Ten years ago, I wrote a blog post called The Computer Graveyard in which I describe the phenomenon of getting a new computer but not being ready to get rid of the old one. So the old one sits on the floor until you get another new computer, and then the one you’ve been using goes on the floor next to the older one, and . . . well, you get the idea.
Now that smart phones have become so prevalent in our lives, I’ve discovered a new phenomenon: the iPhone graveyard. And I was shocked to discover it in my very own home.
I have a couple of drawers in my home office designated for small tech. One is for chargers (cables, plugs, power banks, etc.) and another one is for headphones. This kind of stuff comes into our homes relentlessly, so it’s handy to have a specific place for them. It keeps down the clutter and helps me find one when I need it.
I was cleaning these drawers out to get rid of anything too old or non-functional. That’s when I discovered my very own iPhone graveyard, which had accumulated in the headphones drawer. Apparently each member of my family got a new iPhone in the last few years, and I stashed the old ones in that drawer. I had a few other items to take to electronic recycling, so I decided it was time for these old iPhones to go. I wanted to clear all of the data off of them first, but I encountered three hurdles.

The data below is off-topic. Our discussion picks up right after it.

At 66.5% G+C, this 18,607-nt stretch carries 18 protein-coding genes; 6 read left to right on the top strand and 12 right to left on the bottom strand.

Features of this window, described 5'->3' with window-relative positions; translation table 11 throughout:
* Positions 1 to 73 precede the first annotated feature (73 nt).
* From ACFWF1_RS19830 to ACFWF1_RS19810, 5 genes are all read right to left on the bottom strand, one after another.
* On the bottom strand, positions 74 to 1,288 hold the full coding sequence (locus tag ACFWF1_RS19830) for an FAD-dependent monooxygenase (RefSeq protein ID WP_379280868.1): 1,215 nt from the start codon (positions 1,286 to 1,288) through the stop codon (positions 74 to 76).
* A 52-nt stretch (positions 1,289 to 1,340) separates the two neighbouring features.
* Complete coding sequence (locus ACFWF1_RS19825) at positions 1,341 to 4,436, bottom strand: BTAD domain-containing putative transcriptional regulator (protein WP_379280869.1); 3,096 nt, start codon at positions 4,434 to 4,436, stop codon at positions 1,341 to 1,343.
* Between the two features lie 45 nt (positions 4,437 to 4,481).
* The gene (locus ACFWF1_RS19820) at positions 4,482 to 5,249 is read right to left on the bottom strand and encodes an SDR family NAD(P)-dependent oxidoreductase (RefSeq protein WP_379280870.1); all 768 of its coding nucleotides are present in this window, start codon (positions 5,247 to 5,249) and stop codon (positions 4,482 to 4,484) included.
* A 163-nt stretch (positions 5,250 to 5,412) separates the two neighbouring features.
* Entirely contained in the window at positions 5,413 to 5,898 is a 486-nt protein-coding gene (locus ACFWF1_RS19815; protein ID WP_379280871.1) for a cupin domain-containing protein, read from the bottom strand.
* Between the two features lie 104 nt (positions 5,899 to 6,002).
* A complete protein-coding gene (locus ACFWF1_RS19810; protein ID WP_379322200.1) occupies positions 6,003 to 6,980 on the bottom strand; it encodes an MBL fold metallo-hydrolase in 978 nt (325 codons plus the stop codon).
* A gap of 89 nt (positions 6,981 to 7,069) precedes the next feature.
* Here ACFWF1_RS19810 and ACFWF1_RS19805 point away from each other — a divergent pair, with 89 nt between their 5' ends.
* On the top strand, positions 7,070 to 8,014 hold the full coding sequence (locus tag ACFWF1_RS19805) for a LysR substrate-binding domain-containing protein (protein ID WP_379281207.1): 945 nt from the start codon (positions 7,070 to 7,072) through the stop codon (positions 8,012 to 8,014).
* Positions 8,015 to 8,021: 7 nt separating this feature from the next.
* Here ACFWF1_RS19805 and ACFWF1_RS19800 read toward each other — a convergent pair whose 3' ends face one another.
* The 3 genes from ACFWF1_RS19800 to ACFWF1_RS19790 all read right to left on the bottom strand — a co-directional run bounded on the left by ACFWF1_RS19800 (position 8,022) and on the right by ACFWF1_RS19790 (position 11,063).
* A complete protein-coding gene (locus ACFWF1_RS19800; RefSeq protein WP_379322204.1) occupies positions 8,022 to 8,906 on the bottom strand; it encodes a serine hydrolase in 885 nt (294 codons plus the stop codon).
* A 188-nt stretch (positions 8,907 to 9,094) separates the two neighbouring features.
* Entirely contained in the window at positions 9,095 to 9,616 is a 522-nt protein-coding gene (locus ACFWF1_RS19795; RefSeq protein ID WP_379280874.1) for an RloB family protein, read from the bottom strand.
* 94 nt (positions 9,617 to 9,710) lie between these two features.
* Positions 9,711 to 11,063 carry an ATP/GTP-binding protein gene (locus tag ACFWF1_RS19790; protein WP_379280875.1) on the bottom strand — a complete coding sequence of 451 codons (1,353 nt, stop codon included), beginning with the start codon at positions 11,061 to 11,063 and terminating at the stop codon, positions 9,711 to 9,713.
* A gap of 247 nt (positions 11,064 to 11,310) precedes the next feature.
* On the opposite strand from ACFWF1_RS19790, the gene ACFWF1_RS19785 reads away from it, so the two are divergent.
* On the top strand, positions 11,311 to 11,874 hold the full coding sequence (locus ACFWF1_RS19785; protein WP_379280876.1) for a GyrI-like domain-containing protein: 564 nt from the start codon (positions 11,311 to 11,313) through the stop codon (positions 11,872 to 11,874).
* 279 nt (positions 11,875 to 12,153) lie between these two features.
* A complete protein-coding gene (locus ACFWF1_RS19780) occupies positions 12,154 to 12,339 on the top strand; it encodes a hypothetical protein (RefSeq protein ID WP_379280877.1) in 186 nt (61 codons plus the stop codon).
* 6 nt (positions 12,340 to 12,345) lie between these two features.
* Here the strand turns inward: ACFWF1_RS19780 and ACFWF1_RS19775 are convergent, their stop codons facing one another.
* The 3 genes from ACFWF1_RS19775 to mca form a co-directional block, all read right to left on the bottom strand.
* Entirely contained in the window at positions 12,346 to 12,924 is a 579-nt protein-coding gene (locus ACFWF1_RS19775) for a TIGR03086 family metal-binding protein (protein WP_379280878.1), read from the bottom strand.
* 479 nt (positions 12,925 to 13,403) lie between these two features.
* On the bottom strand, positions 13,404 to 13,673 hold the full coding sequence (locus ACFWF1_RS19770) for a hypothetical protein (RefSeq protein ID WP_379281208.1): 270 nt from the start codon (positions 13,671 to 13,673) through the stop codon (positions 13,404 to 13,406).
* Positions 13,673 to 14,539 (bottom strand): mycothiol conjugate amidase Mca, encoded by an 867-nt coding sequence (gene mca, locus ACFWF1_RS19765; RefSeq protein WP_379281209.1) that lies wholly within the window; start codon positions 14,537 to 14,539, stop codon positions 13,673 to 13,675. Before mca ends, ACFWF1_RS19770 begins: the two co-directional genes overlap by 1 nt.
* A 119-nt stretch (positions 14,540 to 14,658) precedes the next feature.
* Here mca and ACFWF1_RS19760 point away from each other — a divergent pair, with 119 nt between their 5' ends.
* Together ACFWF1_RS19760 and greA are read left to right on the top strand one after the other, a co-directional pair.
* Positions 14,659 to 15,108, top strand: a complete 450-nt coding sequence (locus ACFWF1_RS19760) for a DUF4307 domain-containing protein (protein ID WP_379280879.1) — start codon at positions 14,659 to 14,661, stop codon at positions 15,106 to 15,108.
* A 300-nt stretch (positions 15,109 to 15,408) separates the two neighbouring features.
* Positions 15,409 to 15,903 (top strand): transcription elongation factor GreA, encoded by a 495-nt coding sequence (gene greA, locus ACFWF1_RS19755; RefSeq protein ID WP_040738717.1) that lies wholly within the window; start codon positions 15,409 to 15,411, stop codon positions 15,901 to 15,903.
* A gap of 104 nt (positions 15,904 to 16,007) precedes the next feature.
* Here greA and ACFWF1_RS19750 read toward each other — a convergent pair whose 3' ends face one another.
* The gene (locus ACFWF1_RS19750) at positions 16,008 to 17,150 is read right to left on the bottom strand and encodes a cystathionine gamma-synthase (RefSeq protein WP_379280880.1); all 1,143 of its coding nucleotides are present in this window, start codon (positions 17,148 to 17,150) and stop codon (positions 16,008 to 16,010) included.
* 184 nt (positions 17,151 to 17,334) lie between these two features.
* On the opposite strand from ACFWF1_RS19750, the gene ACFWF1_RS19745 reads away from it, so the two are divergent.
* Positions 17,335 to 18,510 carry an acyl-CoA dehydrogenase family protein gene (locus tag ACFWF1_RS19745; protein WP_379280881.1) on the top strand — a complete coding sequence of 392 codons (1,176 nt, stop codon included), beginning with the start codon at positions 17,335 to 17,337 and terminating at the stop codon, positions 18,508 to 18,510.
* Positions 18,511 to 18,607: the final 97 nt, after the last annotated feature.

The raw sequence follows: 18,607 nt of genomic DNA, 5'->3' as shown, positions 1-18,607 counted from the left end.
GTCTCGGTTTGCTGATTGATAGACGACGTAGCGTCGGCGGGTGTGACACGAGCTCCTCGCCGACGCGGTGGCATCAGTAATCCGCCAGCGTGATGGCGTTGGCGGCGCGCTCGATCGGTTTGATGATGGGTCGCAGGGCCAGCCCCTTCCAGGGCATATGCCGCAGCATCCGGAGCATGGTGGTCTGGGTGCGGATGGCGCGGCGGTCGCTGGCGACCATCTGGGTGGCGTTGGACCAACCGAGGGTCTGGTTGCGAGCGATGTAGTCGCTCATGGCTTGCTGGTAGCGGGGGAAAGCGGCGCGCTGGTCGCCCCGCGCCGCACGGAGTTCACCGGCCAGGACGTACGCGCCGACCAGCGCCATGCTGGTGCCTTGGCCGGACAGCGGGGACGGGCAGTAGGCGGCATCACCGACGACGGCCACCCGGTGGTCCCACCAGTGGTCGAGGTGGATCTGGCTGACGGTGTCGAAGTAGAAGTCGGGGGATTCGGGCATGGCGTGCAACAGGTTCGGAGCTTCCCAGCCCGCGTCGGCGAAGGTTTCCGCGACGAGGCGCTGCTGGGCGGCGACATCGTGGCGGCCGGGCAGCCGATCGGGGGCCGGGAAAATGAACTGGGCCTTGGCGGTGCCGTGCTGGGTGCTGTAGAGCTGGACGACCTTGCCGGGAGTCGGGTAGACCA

Hurdle No. 1: they had all lost their charge and I couldn’t even turn them on. Luckily, I had already cleaned out the chargers drawer, so I was able to pull out three functional iPhone charger cables and USB plugs and get these phones plugged into various electrical outlets in my apartment.
Once the phones were charged enough to be able to turn them on, I encountered Hurdle No. 2: I needed to enter the passcode for each phone. I knew mine and my husband’s, but not my daughter’s. I texted her, and luckily she remembered the passcode for that old phone, which was two phones ago.
I went into Settings and found the option “Erase All Content and Settings”. That’s when I encountered Hurdle No. 3: I couldn’t erase all content and settings without providing the Apple ID and password on each phone. Again, I knew mine and could look up my husband’s, but I had to reach out to my daughter to find out hers. Now I was ready to reset all three phones and take them to Best Buy for recycling.
In the rush of our daily lives, it’s easier to just stick an old phone in a drawer when we get a new one. But the amount of trouble I went through to get these items ready for recycling reminded me that everything is easier if you do it when it’s current, rather than putting it off.